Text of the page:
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Natural gas and propane offer significant opportunities for major reductions in carbon emissions compared to electric and oil equipment on a full fuel cycle ("source-to-site") basis.

Historically, this fact has not been generally recognized by policymakers, regulators, customers, and environmental groups. Large increases in U.S. carbon dioxide emissions are being driven in the residential and commercial sectors by electricity usage.

The public perception is often that natural gas and propane are part of the carbon problem, rather than part of the solution. But natural gas and propane have the ability to provide source energy savings and carbon emissions reductions in addition to the savings that can be achieved by using renewable solar thermal and biogas energy solutions. Furthermore, natural gas has the potential to offer life cycle cost savings over comparable electric or oil systems.

  

The Carbon Management Information Center (CMIC) was established to:

  • Serve as a clearinghouse for relevant carbon management information.
  • Develop credible information products and functional tools to meet the needs of investors and their customers.
  • Help investors inform policymakers, public utility commissions, trade allies, codes and standards bodies, and customers about the significant environmental and energy efficiency advantages of direct natural gas and propane use.
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    The Carbon Management Information Center (CMIC) serves the gas industry, its customers, and other stakeholders by developing resources and analytical tools that:

  • Clearly evaluate opportunities for natural gas and propane to improve total energy efficiency and reduce greenhouse gas emissions.
  • Identify opportunities to capture financial value through carbon emission reductions and energy efficiency programs
  • Promote the direct use of natural gas where it can provide an opportunity to achieve life cycle cost savings.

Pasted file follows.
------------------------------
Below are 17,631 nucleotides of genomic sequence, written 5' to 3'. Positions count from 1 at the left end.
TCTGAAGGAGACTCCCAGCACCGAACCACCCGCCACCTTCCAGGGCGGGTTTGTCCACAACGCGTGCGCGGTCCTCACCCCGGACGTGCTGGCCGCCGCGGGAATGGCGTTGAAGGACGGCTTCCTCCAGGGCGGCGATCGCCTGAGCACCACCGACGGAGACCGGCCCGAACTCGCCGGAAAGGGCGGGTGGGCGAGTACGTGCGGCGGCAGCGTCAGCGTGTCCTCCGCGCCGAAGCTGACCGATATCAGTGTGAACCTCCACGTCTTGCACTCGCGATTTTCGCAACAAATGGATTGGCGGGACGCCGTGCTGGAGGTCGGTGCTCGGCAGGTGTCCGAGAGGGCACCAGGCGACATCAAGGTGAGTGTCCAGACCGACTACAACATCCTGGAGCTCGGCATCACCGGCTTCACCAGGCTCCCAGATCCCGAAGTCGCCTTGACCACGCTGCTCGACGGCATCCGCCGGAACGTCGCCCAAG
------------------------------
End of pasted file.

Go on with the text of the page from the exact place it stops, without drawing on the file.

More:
• Provide a clear, concise, and technically-defensible message to policymakers, regulatory authorities, public interest groups and others in reducing the nation's energy consumption and carbon emissions.​
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    A central factor that has prevented the acknowledgment of the environmental and energy efficiency benefits of natural gas and propane is the persistent use of site energy and carbon emissions measurements rather than total source-to-site energy and emissions. Existing site-based methods fail to capture the total societal benefits of direct gas and propane use.

    Since CMIC began work in 2007, building codes and standards have begun to incorporate full fuel cycle ("source-to-site") metrics. This is a significant departure from past trends of relying on site-based metrics. Organizations and programs that have begun to utilize a full fuel cycle approach include:

  • National Academy of Sciences recommendation for use of full fuel cycle measurements
  • ASHRAE Building Labeling Program
  • Department of Energy Notice of Proposed Rulemakings to incorporate full fuel cycle energy use and emissions in multiple standards
  • Environmental Protection Agency's Portfolio Manager, Target Finder, and ENERGY STAR for Buildings programs
  • U.S. Green Building Council LEED for Existing Buildings
  • International Green Construction Code